“Revising a hip that is dislocating has a really high complication rate, especially recurrent dislocation.

From : www.ryortho.com/

Outcomes of superficial and deep irrigation and debridement in total hip and knee arthroplasty

Researchers performed a retrospective study of 176 patients. that underwent irrigation and debridement(I&D) within 28 days of  TJA, to examine the role and outcomes of both superficial and deep I&D in patients with wound-related issues and/or suspected periprosthetic joint infection (PJI). For superficial I&D, the overall success was 84.28% compared to 68.86% for deep I&D. Outcomes support the viability of superficial I&D in patients with wound-related issues as long as joint aspiration is performed to rule out infection involving the prosthesis. They suggest opening fascia and exploring deeper tissues in case there are findings of no fluid or purulence.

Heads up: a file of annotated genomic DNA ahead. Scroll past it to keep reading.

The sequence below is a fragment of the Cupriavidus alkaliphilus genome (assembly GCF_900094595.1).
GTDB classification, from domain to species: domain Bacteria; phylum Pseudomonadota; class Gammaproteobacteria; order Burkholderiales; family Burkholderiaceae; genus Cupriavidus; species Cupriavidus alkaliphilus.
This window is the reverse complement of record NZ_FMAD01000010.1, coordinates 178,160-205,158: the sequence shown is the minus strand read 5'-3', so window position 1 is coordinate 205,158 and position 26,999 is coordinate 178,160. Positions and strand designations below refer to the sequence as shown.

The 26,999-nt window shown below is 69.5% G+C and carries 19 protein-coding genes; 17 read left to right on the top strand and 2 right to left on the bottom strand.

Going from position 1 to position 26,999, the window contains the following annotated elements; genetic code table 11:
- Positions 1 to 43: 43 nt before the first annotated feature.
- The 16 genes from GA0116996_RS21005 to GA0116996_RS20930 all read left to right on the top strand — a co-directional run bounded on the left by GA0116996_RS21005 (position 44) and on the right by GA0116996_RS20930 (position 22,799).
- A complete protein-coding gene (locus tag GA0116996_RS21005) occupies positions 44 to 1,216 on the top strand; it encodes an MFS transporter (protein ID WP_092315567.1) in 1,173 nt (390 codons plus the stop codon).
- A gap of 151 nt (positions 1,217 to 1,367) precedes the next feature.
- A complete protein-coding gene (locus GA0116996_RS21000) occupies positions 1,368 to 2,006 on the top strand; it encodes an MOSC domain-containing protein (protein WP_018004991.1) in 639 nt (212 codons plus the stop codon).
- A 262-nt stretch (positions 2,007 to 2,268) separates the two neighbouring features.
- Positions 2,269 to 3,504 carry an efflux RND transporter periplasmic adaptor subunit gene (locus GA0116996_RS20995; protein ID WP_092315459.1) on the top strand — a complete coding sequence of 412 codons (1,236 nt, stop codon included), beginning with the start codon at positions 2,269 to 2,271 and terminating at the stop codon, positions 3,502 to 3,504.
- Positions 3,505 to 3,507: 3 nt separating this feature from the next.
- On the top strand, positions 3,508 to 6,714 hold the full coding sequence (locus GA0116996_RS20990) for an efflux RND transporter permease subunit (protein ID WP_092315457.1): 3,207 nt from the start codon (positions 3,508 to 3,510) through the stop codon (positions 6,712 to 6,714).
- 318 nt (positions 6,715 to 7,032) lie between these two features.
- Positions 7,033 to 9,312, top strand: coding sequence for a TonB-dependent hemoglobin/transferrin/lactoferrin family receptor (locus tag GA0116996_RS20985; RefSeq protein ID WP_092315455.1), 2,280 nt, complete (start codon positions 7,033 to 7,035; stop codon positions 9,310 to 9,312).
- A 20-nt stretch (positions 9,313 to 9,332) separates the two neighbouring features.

Read the Full Article On : https://www.arthroplastyjournal.org/article/S0883-5403(19)30255-4/fulltext?rss=yes

Time to seriously consider focused mris for injured spines

Is it sufficient to only examine the injured part of the spine via focused magnetic resonance imaging (FMRI) or will that lead to missed problems?

In patients who sustain blunt trauma, CT is the initial screening modality of choice in most emergency departments in the United States to look for injury to various parts of the body—including the spine. If a fracture is seen in the thoracic or lumbar spine on CT, sometimes an MRI of the injured segment of the spine is useful to provide additional information about the injury to help physicians decide on a treatment plan.”

“The problem is that MRI is a relatively expensive and time-consuming test compared to CT, so every time we were ordering MRIs of the entire spine in this scenario, it seemed somewhat excessive. Since we are mostly interested in looking at the part of the spine that we already know is injured (based on the CT), we asked ourselves if just imaging the injured portion of the spine by MRI (a focused MRI) would be adequate to provide the information we need to decide on a treatment plan. The concern with this approach is whether we would miss injuries by not looking at the entire spine by MRI.”